Norway: Optimarin, Saga Shipholding Sign Fleet-Wide Ballast Water Treatment Contract
Optimarin has signed a major fleet-wide ballast water treatment contract with Saga Shipholding (Norway) AS (SSH), the open-hatch carrier subsidiary of Nippon Yusen Kaisha (NYK), the world’s largest shipping company and owner of some 850 vessels operating within the car carriers, bulk, tanker (petroleum, chemical, LPG and LNG) and cruise sectors.
The retrofit contract, exceeding NOK 100 million (approx USD 16.6 mln) , covers complete ballast water treatment (BWT) systems including engineering and service agreements for 24 sophisticated open-hatch bulk carriers.
With an agreement already in place for seven Saga and one NYK newbuildings, Optimarin’s combined Saga work program now amounts to NOK 140 million. Optimarin’s aggregate order book stands at NOK 250 million, representing over 110 vessels. This positions the company as the world’s leading BWT systems supplier to the global shipping industry.
The Saga contracts call for large scale Optimarin Ballast Systems (OBS) capable of handling all seawater salinities and fresh water in accordance to the International Maritime Organisation’s ballast water management convention. The OBS system features a fully back-flushing filter with 40 micron screens. It is fully automatic and self-cleaning and capable of removing large sediment particles, zooplantkton and phytoplankton under heavy sediment load conditions.
Forward thinking decisions and technology
According to Saga, the decision to choose Optimarin was based on safeguarding NYK’s investment in tonnage and their on-going ability to operate globally. Securing a proven BWT technology was considered vital.
“There is going to be a serious bottleneck when some 50,000 ships scramble to meet global BWT regulations in a few years’ time. Now with the US Coast Guard pushing ballast water ratification, global shipowners must ramp up their BWT decision-making choices. We are one of them,” said Lars Traaseth, Managing Director of SSH.
If all shipowners plan a BWT retrofit during a vessel’s five-year survey, about 11,000 retrofits must be completed between 2013 and 2016. Market observers estimate a peak in 2017 with 16,500 vessels needing to be retrofitted that year, an average of 45 systems per day.
Faced by an array of solutions and approaching deadlines, Saga made its technology decision and is now coordinating full BWT implementation across a fleet of vessels in operation around the world.
“We have been researching BWT systems since 2005. We chose Optimarin due to its proven technology and quality at a competitive price,” said Traaseth. “We are not taking a wait and see attitude, but are taking advantage of a buyers’ market and a BWT system with a good track record. Non-prudent shipowners could face price hikes in a few years’ time.”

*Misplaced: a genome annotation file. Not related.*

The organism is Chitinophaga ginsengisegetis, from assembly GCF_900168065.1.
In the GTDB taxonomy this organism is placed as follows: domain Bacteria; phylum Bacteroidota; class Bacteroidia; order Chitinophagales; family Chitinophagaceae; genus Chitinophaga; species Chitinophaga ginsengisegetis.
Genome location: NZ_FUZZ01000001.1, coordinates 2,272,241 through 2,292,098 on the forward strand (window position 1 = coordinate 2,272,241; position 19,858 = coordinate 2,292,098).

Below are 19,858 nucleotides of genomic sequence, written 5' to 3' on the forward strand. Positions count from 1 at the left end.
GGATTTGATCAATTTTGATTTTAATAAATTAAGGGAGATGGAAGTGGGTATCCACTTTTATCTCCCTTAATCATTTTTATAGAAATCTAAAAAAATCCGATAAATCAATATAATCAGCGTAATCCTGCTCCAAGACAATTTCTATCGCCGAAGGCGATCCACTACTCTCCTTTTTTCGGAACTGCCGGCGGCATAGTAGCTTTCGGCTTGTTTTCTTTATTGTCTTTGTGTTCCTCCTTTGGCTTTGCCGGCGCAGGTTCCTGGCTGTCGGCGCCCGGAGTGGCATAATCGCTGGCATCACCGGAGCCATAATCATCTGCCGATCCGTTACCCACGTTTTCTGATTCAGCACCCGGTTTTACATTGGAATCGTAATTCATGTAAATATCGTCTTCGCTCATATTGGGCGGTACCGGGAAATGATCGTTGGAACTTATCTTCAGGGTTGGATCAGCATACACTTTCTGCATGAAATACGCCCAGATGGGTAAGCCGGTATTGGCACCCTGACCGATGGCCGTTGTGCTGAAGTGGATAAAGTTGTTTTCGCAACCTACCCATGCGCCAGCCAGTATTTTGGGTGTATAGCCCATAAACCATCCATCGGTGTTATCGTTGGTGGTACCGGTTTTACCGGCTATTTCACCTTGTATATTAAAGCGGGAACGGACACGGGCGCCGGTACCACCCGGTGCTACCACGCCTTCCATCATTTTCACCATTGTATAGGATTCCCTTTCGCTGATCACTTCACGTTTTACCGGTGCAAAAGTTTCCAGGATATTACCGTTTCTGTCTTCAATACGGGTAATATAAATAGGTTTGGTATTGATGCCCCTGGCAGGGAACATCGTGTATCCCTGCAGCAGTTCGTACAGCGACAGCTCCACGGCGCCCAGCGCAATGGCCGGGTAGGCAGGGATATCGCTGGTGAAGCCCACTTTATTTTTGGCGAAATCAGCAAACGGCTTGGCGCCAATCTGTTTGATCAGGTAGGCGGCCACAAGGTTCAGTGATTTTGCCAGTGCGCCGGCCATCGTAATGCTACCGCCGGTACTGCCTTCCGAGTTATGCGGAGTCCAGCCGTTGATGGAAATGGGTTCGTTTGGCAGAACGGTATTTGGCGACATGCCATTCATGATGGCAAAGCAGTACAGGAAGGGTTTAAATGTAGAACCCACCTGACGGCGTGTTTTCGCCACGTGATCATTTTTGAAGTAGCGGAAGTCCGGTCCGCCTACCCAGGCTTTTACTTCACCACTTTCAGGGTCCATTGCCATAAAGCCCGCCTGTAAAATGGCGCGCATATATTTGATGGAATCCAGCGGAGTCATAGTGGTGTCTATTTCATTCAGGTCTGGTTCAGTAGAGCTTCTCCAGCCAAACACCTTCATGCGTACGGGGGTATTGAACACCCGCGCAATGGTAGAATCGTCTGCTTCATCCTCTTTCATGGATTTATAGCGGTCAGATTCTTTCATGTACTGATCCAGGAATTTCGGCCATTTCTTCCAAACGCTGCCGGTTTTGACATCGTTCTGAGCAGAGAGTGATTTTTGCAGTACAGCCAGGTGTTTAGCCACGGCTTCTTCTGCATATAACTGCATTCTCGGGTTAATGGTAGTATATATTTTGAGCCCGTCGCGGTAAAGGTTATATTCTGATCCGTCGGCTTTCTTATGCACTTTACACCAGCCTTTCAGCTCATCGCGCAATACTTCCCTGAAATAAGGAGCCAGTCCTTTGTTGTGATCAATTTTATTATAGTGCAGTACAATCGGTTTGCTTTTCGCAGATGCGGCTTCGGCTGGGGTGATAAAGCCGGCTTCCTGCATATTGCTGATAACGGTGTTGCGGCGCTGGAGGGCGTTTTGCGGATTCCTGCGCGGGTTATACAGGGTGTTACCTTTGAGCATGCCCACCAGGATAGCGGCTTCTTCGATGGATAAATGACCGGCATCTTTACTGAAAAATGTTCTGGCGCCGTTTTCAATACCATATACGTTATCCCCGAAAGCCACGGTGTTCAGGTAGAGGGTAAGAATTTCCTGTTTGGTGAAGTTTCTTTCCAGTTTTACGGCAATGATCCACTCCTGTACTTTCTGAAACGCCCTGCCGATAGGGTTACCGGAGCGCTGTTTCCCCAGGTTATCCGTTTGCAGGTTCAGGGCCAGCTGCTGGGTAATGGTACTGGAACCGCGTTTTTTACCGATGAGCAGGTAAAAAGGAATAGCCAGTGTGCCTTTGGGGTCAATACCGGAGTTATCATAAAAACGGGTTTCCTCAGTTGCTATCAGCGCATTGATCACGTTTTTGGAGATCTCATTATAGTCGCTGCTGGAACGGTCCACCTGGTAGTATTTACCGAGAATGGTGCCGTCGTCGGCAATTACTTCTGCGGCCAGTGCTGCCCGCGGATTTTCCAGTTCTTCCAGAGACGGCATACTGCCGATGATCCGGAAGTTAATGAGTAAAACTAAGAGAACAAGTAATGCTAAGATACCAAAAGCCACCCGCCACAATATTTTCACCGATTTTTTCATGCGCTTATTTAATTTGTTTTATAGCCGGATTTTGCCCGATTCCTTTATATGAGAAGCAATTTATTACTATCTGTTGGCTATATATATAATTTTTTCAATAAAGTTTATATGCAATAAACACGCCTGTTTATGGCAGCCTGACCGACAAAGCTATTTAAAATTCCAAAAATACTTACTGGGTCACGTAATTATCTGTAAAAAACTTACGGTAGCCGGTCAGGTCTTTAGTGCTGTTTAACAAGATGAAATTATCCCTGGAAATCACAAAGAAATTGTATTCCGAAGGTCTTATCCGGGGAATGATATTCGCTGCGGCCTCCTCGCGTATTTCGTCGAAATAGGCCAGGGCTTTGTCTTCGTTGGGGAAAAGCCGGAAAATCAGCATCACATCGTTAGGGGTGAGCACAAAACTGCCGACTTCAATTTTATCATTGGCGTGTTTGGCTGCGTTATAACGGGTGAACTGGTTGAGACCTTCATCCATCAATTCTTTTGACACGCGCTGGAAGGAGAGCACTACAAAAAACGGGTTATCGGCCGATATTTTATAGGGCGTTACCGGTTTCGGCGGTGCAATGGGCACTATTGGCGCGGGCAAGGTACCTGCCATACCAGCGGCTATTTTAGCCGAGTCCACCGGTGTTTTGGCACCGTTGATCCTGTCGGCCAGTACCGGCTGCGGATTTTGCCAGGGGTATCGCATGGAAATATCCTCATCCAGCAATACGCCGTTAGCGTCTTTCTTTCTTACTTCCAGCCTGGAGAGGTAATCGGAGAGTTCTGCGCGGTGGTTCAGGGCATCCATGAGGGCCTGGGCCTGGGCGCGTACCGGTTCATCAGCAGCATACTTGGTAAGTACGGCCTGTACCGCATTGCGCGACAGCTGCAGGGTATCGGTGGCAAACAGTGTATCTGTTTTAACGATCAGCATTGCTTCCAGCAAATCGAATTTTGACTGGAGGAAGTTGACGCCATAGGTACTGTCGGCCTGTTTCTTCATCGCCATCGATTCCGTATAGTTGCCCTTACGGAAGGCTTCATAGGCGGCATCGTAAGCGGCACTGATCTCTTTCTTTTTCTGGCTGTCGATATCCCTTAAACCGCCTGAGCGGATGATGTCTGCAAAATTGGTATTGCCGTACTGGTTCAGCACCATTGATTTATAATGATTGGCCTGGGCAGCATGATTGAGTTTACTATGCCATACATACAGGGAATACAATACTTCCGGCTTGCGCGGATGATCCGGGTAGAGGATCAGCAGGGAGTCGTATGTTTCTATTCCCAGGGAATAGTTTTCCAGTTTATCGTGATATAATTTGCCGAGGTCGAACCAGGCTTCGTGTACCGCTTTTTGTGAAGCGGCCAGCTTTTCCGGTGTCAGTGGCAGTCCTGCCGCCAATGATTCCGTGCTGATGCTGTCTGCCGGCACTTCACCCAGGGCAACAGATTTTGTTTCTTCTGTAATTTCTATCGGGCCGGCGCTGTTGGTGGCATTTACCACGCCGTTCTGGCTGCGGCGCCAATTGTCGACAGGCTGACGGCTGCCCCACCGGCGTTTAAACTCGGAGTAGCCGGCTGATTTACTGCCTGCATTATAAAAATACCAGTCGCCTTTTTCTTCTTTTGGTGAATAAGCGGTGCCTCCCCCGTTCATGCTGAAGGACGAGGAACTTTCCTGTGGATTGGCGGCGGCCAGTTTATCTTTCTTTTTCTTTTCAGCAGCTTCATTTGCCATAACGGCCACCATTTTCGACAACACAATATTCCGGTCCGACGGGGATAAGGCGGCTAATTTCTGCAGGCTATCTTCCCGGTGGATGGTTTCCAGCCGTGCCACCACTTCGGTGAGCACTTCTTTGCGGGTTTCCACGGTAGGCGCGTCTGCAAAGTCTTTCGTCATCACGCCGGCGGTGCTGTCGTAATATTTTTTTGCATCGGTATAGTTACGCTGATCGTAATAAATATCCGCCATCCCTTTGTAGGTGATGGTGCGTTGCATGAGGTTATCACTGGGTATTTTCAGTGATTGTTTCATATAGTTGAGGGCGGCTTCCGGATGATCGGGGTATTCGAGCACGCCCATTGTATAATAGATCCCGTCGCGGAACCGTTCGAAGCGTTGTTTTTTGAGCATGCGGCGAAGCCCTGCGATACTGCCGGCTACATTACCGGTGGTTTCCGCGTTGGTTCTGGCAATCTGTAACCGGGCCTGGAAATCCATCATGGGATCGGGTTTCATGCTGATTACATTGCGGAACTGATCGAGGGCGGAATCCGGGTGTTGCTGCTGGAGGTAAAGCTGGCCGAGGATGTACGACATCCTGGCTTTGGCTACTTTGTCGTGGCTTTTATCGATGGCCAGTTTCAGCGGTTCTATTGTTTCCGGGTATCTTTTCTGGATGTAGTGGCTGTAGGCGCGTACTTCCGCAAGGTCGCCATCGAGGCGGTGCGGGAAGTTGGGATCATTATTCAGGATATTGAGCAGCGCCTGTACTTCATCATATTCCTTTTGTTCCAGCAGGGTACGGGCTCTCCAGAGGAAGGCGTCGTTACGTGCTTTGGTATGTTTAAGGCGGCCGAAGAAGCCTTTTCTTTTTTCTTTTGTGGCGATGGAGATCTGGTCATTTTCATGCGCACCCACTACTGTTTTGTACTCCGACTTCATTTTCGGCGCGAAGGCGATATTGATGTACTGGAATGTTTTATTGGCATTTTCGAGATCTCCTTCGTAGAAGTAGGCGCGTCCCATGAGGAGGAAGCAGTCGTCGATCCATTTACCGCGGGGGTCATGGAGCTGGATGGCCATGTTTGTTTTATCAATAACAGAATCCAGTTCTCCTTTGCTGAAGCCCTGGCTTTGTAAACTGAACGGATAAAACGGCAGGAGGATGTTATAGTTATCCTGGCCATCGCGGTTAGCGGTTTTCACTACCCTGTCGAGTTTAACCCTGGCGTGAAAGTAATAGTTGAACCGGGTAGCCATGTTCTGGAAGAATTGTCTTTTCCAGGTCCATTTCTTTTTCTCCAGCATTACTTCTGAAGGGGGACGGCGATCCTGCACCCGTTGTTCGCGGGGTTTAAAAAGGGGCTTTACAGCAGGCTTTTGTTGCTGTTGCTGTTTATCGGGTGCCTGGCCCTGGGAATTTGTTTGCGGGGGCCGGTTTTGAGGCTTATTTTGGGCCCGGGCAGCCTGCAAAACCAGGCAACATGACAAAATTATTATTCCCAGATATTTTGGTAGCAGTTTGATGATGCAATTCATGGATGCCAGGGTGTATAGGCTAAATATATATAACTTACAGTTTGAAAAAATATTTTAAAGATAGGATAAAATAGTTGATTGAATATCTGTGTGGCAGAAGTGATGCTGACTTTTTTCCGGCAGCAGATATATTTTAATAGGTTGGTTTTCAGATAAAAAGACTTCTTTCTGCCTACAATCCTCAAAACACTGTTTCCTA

Saga is an international ocean shipping company specialising in the transportation of forest products.
The company’s box-shaped open-hatch vessels represent one of the newest and most sophisticated and flexible fleets of forest product carriers in the world today. Each vessel is fitted with two specialised gantry cranes of 40-42 MT lifting capacity, which in turn provide high-capacity and speed for loading and discharging of unitised cargo. Each vessel is fully inter-changeable within the trades that Saga operates.
“Saga’s state of the art modern fleet carries a wide variety of traditional unitised and bulk cargoes. Our modern open-hatch gantry vessels ensure the highest quality cargo care and demand a high-tech, environmentally friendly BWT system,” said Traaseth.
Saga is entering one of the most extensive newbuilding programs in the open hatch gantry industry by ordering seven plus on NYK owned sophisticated open hatch gantry vessels from Oshima Shipbuilding of Japan and DSME of Korea for delivery in 2012/13.
“We seek robust quality in all aspects of our business and found Optimarin’s BWT technology to meet our worldwide trading demands. Optimarin’s automatic backwash solution, monitored by a pressure switch, ensures and maintains filter efficiency. This was an important factor when making our final decision,” said Eivind Holte, Senior Technical Manager at Saga.
“Optimarin’s flexible modular construction means efficient use of space and power and easy integration with ship systems. This gave us the confidence we needed and we have chosen Optimarin for each and every ship. With ship crews rotating from vessel to vessel, we felt that one system, one supplier, grants the best economy of scale and safest operation,” said Holte.
Optimarin’s fully back-flushing filter results in a pressure drop of less than 0.5 bar. Filtered ballast water is directed to a disinfection chamber where ultraviolet lamps deliver UV radiation for 100% disinfection. Optimarin integrates its UV disinfection and advanced filtration systems into one compact unit, thus achieving low power consumption, easy installation and small footprint. The system does not deteriorate ballast tank coatings.
“We are now confidently positioned to handle large contracts and the growth that will inevitably come with the US forging ahead with their BWT requirements,” says Pål Sanner, CEO of Optimarin. “We are proudly global in our approach to design and component quality but we have agents throughout Europe, the Americas and Asia and it is our intention to remain competitive with our pricing and service offerings no matter how market demand fluctuates in the next few years. We are a long-term player and build our relationships on that basis.”
Shipbuilding Tribune Staff, May 18, 2012; Image: optimarin